Translink Rail services also felt the heat as they were forced to delay and cancel services across Northern Ireland on Thursday as rail lines reached over 50C and began to buckle.
The Met Office’s heat-health watch alert has remained at level two all week, meaning social and healthcare services are at the ready to reduce harm from a potential heatwave.
This week is the first time since 2013 all four nations in the UK have seen temperatures of 30C or above, the Met Office said.
Public Health England issued a warning saying the extreme heat may pose a risk to the most vulnerable.
The rising temperatures have also come with warnings to be careful near water and in the countryside, where fire crews have been tackling wildfires.
The heat has already claimed casualties.
The family of 13-year-old Ryan Evans, whose body was recovered on Wednesday, two days after he got into difficulty at Westport Lake in Stoke-on-Trent, warned of the dangers of playing and swimming in open water.
They said: “We just cannot emphasis enough the dangers of swimming in open water, especially where young children are concerned.
“Our message is simple, please don’t do it.”
A 17-year-old boy was found dead in the River Aire in Leeds in the early hours of Wednesday morning following a search and rescue operation.
It is believed he got into difficulties while swimming on Tuesday evening.
The body of a man was also recovered from a lake in Nutfield, Surrey, on Monday.
The RNLI has urged those heading to the seaside to seek out beaches with a lifeguard.
Despite these tragic facts, drowning prevention receives little recognition and even fewer resources. But we can and we must prevent drowning. The more we work together, the more lives we save. All of us can end the epidemic of drowning. Read on: https://t.co/4QWprEQ9Vs pic.twitter.com/eVBYwaE2hH— RNLI (@RNLI) June 28, 2018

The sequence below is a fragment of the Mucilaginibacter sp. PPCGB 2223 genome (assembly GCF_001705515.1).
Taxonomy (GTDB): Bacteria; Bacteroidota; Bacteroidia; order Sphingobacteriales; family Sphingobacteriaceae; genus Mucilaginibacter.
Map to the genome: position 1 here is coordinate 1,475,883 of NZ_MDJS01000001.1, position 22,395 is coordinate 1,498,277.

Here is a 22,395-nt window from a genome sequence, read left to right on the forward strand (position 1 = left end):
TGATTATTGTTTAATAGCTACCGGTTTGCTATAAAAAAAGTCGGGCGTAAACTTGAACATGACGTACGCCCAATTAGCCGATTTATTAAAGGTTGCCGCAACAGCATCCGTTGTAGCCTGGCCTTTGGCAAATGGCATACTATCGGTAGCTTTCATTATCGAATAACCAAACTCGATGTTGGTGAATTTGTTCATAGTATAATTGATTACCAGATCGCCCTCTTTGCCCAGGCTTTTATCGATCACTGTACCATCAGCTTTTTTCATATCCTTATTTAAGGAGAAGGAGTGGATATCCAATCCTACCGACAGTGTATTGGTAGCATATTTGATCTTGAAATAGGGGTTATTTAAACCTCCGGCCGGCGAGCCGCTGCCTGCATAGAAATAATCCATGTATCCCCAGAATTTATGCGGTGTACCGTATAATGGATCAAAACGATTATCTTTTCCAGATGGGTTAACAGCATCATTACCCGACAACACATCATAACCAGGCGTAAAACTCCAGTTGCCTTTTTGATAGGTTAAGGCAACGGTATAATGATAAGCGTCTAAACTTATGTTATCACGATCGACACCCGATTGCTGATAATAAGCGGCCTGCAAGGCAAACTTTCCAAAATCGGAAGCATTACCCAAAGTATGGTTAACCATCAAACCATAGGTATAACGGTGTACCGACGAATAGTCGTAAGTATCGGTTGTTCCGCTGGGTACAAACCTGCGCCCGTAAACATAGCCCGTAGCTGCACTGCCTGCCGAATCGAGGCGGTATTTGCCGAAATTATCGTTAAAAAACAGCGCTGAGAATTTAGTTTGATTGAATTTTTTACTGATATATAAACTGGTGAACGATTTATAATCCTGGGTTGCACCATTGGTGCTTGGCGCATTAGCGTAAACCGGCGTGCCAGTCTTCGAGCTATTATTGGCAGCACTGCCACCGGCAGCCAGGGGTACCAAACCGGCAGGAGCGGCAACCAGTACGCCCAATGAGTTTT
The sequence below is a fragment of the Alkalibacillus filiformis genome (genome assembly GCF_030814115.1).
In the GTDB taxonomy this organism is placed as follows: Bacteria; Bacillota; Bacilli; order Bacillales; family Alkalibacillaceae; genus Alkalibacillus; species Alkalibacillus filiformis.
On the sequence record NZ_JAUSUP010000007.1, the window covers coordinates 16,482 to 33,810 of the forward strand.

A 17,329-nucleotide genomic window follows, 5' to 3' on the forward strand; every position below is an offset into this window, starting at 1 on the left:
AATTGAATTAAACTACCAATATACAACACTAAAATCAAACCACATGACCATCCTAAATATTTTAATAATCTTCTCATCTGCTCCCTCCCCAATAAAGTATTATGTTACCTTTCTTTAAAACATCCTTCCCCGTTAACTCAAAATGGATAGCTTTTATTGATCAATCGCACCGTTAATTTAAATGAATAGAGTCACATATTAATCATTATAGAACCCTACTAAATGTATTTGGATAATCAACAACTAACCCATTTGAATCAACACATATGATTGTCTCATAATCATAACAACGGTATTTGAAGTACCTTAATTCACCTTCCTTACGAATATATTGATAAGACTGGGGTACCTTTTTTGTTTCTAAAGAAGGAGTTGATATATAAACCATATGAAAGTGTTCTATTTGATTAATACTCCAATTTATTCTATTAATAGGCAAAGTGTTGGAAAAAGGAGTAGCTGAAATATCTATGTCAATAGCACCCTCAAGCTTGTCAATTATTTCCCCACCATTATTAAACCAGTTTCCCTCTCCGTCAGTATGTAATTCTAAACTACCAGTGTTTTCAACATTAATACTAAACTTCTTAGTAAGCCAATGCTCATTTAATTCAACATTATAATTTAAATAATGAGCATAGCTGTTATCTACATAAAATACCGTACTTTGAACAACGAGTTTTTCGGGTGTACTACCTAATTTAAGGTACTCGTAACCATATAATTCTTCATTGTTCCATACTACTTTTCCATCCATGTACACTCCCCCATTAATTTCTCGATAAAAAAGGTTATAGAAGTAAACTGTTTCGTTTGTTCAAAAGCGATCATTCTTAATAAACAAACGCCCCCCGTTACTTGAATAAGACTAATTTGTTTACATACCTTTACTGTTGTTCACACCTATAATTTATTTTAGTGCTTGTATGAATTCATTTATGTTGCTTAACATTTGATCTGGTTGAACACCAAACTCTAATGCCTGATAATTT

There is bad news for farmers growing crops and the firefighters and soldiers battling the ongoing incident on Saddleworth Moor in north-west England as no significant rainfall is forecast in the coming days.
Mr Madge said: “There is a low probability of showers on Sunday. If they do bring some rainfall it would be in the South West but that will be very sporadic.”
Parts of Saddleworth Moor have been alight for six days, with firefighters saying it could take weeks to extinguish.
A new moorland blaze – on Winter Hill, near Rivington, Lancashire – broke out on Thursday with huge plumes of smoke visible from the area surrounding the moorland.
Heading out this weekend? Here is the latest forecast pic.twitter.com/4naU5cgkTC— Met Office (@metoffice) June 29, 2018
Firefighters are also still fighting a 500-metre long gorse fire on the Glenshane Pass in County Londonderry, more than 48 hours after it first broke out.
The RSPCA called on pet owners to keep a close eye on their animals in the heat after receiving 625 calls about animals in hot environments between June 11 and 24 – the majority about dogs in hot cars.
The hot spell is good news for gardeners, with horticultural experts saying it could help produce excellent vegetables, fruit and flowers.
The Royal Horticultural Society have suggested people use waste water from the kitchen to keep plants nourished and to reduce demand for water.